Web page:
And it is based on this also that I have established celebrations in our family. We don’t do birthdays. But I would make and decorate cakes for events of accomplishments and motivation, or just a surprise. It feels more…purposeful that way. And it doesn’t happen too often, so one doesn’t begin to expect it. When one begins to expect a celebration in which gifts will be given to him, it has the potential of creating an attitude of ingratitude, self pity, ill feelings when he doesn’t get it for whatever reason. When treats or gifts are not expected, it makes it more precious.

We don’t do fast food and we don’t eat out much. So when hubs actually offers to have us eat out, like in Dallas, when he offered ice cream or something for me after I was done with my workshop, it felt like a real special treat. Every day, after picking me up, we would go to the McDonalds and get some dessert, either the Frappe or the hot chocolate. Only the two of us went, but we would go back to the hotel and share with the kids. It’s not a regular thing that we do, for if it becomes regular, I guess it might lose its once-in-a-blue-moon value. In moderation is always the best way to go. In our case, it’s more like a 9:1 ratio. It’s all good alhamdulillah. This life is temporary, it’s not our permanent home. We have permanent homes waiting for us, and we get to work for which one we want to go to. So, while it’s permissible and even to some point encouraged to enjoy this life, there should be a limit and there should be moderation. It’s easy to get carried away with ‘fun’, so keeping a tab on it can be pretty important. Though of course, moderation means that we don’t limit ourselves too much that we are too heavily leaning to the All work and no play side of the see saw. Balance.

Hajj – May Allah enable us to go soon. Ameen.

 

 

Categories: Family, hajj, Islamic Studies, Quran, Tafseer, Zulhijjah | Tags: , , , | Leave a comment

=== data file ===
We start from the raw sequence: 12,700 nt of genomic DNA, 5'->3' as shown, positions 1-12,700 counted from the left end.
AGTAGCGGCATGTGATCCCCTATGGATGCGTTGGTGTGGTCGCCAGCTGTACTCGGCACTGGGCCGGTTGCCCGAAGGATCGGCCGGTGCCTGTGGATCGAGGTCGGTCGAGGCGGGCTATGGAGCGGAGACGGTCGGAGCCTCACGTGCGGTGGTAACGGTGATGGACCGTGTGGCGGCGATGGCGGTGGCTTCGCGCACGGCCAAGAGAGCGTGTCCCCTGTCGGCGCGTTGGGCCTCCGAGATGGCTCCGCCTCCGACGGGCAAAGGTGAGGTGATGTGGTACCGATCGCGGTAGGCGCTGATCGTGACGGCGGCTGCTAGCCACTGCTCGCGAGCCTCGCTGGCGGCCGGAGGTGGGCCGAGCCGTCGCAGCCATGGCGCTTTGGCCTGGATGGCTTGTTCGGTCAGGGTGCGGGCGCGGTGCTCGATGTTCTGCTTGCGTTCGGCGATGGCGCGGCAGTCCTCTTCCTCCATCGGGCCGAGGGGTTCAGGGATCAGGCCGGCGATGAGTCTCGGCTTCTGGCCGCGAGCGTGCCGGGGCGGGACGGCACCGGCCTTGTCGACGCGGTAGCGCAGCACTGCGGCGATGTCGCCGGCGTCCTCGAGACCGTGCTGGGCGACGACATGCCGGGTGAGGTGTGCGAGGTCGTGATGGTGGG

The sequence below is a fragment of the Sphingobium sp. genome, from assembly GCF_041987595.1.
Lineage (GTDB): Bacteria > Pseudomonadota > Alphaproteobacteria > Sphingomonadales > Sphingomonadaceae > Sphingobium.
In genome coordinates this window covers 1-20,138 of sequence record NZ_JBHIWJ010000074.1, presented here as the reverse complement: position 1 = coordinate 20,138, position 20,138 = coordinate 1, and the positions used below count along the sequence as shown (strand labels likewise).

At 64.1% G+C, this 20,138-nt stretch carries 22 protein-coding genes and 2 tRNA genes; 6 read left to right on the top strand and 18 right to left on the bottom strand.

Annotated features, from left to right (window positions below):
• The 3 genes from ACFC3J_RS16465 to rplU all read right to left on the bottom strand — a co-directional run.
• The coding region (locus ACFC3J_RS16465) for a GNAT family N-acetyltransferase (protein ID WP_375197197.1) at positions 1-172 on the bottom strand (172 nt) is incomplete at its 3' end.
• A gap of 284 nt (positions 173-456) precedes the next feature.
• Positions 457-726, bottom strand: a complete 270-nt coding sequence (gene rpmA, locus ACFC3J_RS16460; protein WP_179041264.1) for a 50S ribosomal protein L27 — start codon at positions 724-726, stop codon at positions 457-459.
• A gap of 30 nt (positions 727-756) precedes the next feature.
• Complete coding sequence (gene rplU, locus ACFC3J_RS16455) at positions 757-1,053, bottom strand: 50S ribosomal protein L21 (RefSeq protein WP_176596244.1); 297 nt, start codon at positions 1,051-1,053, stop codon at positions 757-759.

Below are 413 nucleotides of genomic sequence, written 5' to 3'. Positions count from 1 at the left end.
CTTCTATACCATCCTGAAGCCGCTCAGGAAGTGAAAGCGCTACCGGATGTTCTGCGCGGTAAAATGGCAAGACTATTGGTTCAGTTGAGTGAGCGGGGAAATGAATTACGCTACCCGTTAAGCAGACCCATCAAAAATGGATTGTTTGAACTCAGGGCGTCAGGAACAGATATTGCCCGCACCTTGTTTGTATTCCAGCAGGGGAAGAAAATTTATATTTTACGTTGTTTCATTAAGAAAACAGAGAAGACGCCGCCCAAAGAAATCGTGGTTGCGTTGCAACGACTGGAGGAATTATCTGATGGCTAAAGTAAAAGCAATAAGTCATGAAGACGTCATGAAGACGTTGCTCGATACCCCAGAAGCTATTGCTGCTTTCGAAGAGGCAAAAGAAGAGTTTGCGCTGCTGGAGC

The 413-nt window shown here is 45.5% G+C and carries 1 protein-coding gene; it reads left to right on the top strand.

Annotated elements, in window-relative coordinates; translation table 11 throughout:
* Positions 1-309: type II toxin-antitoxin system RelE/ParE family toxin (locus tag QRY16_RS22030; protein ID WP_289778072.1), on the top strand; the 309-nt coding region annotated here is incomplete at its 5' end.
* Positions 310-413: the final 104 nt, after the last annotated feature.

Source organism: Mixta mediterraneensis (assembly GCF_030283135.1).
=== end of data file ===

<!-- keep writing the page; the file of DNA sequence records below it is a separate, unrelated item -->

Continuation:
OKC Day 4 & Back to Dallas

Today is our last day in OKC. We’re to check out at 12, when S has her 1 hour break from class. So we got ready, and around 11, hubs came back up from the conference and we got ready to go. I cooked some rice and reheated the leftovers from last night, and just as we’re getting ready to get the second batch of our bags to the van, an alarm went off. At first, I thought it was the smoke alarm, but turned out, it was the alarm that requires immediate evacuation.

We rushed getting the stuff ready, and after a few minutes we heard the fire truck coming. I looked out the window and saw people walking out of the hotel. It was eerie. I was just reading the emergency drill action plan on the room door the night before or the night before that, and to actually have that alarm go off that day was interesting.

After a while though, the alarm in our part of the building was turned off but the alarm still was going on at the other part of the hotel. We hurried and soon had all our stuff in the van. People seemed to be taking it easy. Hubs even went down to check us out and he said people didn’t know what was going on, but they seemed relaxed. When we drove out of the parking garage, the fire truck was still on the street, but nothing seemed to be wrong.

We headed for the Myriad Botanical Garden to have our hot lunch. It was a very breezy and surprisingly chilly afternoon, subhanallah. I didn’t expect the weather to be like that. Then again, we didn’t check the weather when we were packing, though I had told H to but he didn’t do it.

We hurried through lunch too because S had to resume her class in half an hour. We unpacked our hot rice, leftover chicken, and Z’s ride and serunding and we ate at a table in the children’s area. it was a nice lunch picnic. It was really cold but our food was hot.

Hubs went to drop S off back at the hotel to get the internet to resume her class and the rest of the kids just played around in the park. The park is really nice. When hubs came back, we decided to go to the Oklahoma City Memorial.

On the way, hubs asked the kids,

“So do yuo guys know about the Oklahoma City bombing?”

‘Yeah, Ummi told us to read a book about it and we did,” said H.

“What does it have to do with Muslims?” asked hubs

“Nothing.”

“Yeah, but the first hour after it happened, they accused the Muslims.”

I wasn’t aware of this but it’s not surprising. Subhanallah.

The visit to the Memorial was an informative one and a somber one. I couldn’t help but feel somber when I looked at the picture of the bombed federal building on the brochure that was passed to us when we entered the memorial. It was a beautiful memorial. We listened to the park ranger giving us the tour, and we were standing by the survivor tree. Subhanallah…I was thinking to myself,

Those people lost their lives, but this tree, which apparently survived a disease that was very destructive to elm trees, lightning, drought, storms, torn limbs from blast, fire from the exploded cars under it when the bomb went off, survived, by Allah’s mercy. It made me think how life is such a fragile thing. And that it is completely in His hands. It was time for those people’s lives to end in such a way, but it was not yet time for the this tree to die. Despite everything, it continued to bud, and grow. Subhanallah. But there will come a time when it will also die. It’s just a matter of time.